Earlier this year, councillors passed a motion calling for disclosure and barring service (DBS) checks for elected members.
The council’s Conservative group, which launched the motion, have said the move aimed to restore public trust in the authority.
As previously reported, this included an attempt to sexually communicate with a child, who was later revealed to have been an undercover police officer.
Next week, the motion around DBS checks could become policy under new proposals going before the city’s ruling cabinet.
According to a report prepared for city leaders, the changes aim to boost safeguarding powers and promote “transparency and public confidence”.
If adopted, the policy would see all councillors being offered basic DBS checks upon election and subsequent re-election – with a record kept of all members taking part.
The policy will also cover enhanced DBS checks – without a check of the barred list -for any councillor involved in senior roles in education, children’s social services or adult social care.
This includes the leader and deputy leader of the council and cabinet/ deputy cabinet members for children learning and skills and health and social care.
Enhanced checks for other councillors would be offered on a case by case basis depending on their roles and responsibilities.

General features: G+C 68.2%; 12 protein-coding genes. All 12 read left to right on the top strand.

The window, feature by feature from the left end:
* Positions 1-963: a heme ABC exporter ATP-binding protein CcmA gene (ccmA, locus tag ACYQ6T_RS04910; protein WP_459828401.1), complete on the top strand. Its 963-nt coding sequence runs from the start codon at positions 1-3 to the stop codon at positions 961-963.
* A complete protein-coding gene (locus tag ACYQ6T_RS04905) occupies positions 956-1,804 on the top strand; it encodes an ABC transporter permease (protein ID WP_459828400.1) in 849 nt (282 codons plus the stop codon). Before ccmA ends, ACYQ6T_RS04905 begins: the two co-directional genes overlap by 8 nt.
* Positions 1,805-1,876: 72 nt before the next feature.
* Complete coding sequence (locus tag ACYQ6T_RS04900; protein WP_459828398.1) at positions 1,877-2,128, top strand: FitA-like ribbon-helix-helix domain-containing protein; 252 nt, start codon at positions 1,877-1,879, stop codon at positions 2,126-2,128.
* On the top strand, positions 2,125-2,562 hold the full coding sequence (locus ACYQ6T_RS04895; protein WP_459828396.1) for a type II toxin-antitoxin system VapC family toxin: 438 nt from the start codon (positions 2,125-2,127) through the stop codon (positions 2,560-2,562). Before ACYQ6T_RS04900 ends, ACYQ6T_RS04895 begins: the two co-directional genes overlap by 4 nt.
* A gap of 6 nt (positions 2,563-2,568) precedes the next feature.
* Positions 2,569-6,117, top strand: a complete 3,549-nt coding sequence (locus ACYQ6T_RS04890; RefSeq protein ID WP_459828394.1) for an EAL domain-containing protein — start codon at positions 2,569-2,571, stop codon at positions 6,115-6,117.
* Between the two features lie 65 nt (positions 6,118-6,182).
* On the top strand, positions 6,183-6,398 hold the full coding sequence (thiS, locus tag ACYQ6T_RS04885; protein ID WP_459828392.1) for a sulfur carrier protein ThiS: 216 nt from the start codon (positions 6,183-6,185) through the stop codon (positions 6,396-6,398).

According to the report, there is no legal requirement or enforcement powers if an individual does not want a basic check to be carried out.
However, any councillor attending the Corporate Parenting Board would be required to take a DBS check before being allowed to attend.
If the outcome or refusal to take part in an enhanced DBS check causes concerns – regarding a councillor’s access to information or contact with vulnerable adults/children – action could also be taken.
This includes chief officers being informed to allow “appropriate safeguarding arrangements [to] be put in place.”
The report adds there are human rights implications in terms of DBS checks infringing on an individual’s right to respect for private life.
It goes on to say this could deter members from standing for election or particular roles over fear of private information being revealed “rather than seeking to hide evidence of risk.”
However, it concludes this could be outweighed by the public interest of “giving assurance to vulnerable people and to the public at large that elected members in a position of trust have undergone a level of vetting and scrutiny as to their suitability to discharge specific aspects of public service.”
The cost of carrying out DBS checks is currently £25 per basic check and £44 for each enhanced check – with council budgets sidelined for the scheme.
All information disclosed in DBS checks will also be treated with a “highdegree of confidentiality,” the report adds.
A decision on the policy will be made at Sunderland Civic Centre on Tuesday, September 17.